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Japanese Bank Plans Derivatives Debut

Tokyo-based Shinsei Bank, with USD76 billion in assets, plans to set up a derivatives market making department in the coming months, beginning with an interest-rate desk and expanding into equity derivatives, in an effort to boost its capital markets presence. To lead the effort, Shinsei has hired Fujita Hideyuki, an interest-rate derivatives trader at Daiwa Securities in Tokyo, said a market official. Hideyuki, who starts next month, could not be reached.

Shinsei, which means "rebirth", was formed last year from the remnants of the bankrupt Long Term Credit Bank of Japan. U.S. investment group Ripplewood Holdings purchased LTCB from the Japanese government.

The bank's interest-rate desk will start trading plain vanilla interest-rate swaps on a proprietary basis and then expand to customer flow business, according to officials familiar with the bank's business plan. It plans to staff the department with internal transfers and a couple of additional hires, according to a spokesman, who declined all further comment.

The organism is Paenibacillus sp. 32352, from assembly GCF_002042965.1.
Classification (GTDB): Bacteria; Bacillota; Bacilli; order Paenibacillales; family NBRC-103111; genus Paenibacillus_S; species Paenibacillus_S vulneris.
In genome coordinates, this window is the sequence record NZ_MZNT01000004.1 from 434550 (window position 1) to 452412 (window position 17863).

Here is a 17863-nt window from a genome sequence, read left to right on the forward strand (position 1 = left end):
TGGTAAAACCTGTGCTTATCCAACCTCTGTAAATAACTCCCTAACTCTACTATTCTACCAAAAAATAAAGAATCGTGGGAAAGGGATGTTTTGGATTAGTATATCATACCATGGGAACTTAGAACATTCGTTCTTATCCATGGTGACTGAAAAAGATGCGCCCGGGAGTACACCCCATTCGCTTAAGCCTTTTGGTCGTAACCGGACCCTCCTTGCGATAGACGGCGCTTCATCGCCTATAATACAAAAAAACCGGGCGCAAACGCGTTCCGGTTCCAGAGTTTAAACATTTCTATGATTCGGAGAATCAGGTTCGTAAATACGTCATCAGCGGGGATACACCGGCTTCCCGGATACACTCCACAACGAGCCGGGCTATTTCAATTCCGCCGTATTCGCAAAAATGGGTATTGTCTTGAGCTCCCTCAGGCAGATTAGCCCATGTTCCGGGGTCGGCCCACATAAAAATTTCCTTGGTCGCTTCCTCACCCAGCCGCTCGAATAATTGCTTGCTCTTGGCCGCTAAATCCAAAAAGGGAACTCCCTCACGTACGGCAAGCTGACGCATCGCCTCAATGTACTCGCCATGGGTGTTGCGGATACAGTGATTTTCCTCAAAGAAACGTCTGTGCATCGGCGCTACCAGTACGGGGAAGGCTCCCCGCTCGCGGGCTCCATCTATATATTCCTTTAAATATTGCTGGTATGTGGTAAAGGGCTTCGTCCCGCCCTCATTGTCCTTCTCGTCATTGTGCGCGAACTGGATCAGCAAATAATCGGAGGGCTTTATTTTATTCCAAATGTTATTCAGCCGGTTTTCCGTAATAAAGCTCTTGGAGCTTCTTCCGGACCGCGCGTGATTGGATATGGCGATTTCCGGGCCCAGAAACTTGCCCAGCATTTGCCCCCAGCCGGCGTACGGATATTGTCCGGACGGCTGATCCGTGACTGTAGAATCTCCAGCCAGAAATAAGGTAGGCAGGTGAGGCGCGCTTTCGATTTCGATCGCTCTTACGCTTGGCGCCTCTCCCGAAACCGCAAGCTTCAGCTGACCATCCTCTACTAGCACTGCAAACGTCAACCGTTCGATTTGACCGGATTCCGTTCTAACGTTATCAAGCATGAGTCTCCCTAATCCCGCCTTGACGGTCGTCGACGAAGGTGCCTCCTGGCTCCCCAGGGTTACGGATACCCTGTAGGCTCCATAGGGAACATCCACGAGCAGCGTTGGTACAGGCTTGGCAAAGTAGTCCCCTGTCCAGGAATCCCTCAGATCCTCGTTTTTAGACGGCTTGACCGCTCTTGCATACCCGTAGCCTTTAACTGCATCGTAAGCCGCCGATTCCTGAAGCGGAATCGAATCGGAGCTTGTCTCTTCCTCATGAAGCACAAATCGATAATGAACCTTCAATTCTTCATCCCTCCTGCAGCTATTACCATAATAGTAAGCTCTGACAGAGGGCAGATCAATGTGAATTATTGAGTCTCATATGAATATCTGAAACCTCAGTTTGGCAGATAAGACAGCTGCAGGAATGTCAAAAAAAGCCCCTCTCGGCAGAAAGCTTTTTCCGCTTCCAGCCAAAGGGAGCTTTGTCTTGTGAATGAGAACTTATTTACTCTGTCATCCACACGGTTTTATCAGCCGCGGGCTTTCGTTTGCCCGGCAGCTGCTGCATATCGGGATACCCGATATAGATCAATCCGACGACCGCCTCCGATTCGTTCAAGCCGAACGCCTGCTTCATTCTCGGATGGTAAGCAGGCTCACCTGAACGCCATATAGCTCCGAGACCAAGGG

Interest-rate derivatives professionals at rival banks were split on Shinsei's chances of success. One was skeptical, given that its Baa3 rating from Moody's Investors Service and lack of derivatives client relationships presents an obstacle. Shinsei has one of the lowest ratings for a bank in Japan, he said, adding that Bank of Tokyo Mitsubishi, a large derivatives player in Japan, is rated A2. Other rival bankers said Shinsei could become a notable player if it is committed to derivatives and hires the right personnel. "It depends on the talent," one noted.

At Ripplewood Holdings, Timothy Collins, senior managing director and ceo, and Christopher Flowers, principal, were the major actors behind the acquisition of LTCB. Collins is a former investment banker with Lazard Freres & Co. and Flowers is a former senior partner and head of the financial services merger group at Goldman Sachs. LTCB was the third largest bank in Japan before it went bankrupt.